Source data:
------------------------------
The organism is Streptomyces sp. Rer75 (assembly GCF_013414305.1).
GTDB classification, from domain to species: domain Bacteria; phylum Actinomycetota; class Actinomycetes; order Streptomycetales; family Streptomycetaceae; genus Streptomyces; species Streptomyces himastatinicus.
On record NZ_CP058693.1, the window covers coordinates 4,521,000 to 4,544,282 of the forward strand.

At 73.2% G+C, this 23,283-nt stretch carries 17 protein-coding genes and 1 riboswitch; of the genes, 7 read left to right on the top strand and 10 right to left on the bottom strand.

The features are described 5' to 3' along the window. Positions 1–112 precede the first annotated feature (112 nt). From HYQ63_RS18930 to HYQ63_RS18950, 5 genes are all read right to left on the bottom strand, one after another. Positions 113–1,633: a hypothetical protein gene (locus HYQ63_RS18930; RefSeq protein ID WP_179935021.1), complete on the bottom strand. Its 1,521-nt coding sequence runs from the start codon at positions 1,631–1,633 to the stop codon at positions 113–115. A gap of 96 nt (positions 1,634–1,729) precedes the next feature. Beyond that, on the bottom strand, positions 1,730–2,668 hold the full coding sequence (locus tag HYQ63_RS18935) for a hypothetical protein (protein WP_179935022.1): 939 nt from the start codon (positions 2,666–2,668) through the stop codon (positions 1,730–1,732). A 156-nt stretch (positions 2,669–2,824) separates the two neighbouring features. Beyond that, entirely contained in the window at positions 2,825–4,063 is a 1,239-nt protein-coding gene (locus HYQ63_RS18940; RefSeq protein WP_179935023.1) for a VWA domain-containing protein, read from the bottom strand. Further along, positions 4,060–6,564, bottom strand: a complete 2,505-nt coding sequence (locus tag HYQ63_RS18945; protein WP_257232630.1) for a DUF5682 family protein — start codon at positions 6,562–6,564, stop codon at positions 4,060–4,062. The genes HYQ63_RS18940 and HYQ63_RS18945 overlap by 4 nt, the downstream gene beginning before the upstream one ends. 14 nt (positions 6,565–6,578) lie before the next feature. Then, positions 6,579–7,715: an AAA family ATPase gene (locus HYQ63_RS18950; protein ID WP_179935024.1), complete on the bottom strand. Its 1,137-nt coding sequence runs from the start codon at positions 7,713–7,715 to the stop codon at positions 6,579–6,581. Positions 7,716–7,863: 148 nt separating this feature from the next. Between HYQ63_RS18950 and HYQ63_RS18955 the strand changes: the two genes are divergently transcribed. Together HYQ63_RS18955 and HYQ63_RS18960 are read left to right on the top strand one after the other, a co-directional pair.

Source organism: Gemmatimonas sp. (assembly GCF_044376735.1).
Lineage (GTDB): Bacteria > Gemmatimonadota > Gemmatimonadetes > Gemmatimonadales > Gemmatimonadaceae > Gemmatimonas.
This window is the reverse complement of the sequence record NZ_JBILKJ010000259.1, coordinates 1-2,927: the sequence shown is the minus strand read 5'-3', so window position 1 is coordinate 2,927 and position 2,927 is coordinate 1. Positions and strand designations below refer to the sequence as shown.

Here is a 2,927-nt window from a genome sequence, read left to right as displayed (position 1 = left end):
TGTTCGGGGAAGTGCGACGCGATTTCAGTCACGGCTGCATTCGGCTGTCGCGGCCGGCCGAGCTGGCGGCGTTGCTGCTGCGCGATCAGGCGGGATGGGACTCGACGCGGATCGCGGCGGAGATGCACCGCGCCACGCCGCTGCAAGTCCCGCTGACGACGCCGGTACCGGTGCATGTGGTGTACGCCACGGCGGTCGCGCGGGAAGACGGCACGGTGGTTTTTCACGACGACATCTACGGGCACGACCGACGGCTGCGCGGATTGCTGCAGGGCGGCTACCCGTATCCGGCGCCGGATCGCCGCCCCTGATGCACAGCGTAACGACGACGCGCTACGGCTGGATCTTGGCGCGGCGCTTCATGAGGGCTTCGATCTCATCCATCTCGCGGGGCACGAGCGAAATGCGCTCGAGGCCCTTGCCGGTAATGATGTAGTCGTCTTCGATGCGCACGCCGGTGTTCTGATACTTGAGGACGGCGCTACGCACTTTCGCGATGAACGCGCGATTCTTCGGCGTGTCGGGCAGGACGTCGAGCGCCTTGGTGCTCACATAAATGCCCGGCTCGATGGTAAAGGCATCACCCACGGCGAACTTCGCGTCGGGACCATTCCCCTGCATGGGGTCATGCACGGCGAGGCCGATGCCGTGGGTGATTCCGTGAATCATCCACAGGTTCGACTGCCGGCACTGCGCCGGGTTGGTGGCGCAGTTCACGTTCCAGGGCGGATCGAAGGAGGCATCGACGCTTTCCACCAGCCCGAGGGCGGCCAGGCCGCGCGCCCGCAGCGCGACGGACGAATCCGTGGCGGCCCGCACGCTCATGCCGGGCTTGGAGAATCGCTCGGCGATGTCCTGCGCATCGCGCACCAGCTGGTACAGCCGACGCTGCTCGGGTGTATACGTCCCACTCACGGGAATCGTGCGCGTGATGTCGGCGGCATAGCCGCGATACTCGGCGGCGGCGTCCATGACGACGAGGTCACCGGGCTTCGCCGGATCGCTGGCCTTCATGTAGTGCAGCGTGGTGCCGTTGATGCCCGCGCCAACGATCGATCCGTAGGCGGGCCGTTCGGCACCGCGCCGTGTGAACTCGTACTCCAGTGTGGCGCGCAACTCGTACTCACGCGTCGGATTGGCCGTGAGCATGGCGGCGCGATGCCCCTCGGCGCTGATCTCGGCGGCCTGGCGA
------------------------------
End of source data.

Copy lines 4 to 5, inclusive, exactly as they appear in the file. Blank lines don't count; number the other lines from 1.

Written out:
At 73.2% G+C, this 23,283-nt stretch carries 17 protein-coding genes and 1 riboswitch; of the genes, 7 read left to right on the top strand and 10 right to left on the bottom strand.

The features are described 5' to 3' along the window. Positions 1–112 precede the first annotated feature (112 nt). From HYQ63_RS18930 to HYQ63_RS18950, 5 genes are all read right to left on the bottom strand, one after another. Positions 113–1,633: a hypothetical protein gene (locus HYQ63_RS18930; RefSeq protein ID WP_179935021.1), complete on the bottom strand. Its 1,521-nt coding sequence runs from the start codon at positions 1,631–1,633 to the stop codon at positions 113–115. A gap of 96 nt (positions 1,634–1,729) precedes the next feature. Beyond that, on the bottom strand, positions 1,730–2,668 hold the full coding sequence (locus tag HYQ63_RS18935) for a hypothetical protein (protein WP_179935022.1): 939 nt from the start codon (positions 2,666–2,668) through the stop codon (positions 1,730–1,732). A 156-nt stretch (positions 2,669–2,824) separates the two neighbouring features. Beyond that, entirely contained in the window at positions 2,825–4,063 is a 1,239-nt protein-coding gene (locus HYQ63_RS18940; RefSeq protein WP_179935023.1) for a VWA domain-containing protein, read from the bottom strand. Further along, positions 4,060–6,564, bottom strand: a complete 2,505-nt coding sequence (locus tag HYQ63_RS18945; protein WP_257232630.1) for a DUF5682 family protein — start codon at positions 6,562–6,564, stop codon at positions 4,060–4,062. The genes HYQ63_RS18940 and HYQ63_RS18945 overlap by 4 nt, the downstream gene beginning before the upstream one ends. 14 nt (positions 6,565–6,578) lie before the next feature. Then, positions 6,579–7,715: an AAA family ATPase gene (locus HYQ63_RS18950; protein ID WP_179935024.1), complete on the bottom strand. Its 1,137-nt coding sequence runs from the start codon at positions 7,713–7,715 to the stop codon at positions 6,579–6,581. Positions 7,716–7,863: 148 nt separating this feature from the next. Between HYQ63_RS18950 and HYQ63_RS18955 the strand changes: the two genes are divergently transcribed. Together HYQ63_RS18955 and HYQ63_RS18960 are read left to right on the top strand one after the other, a co-directional pair.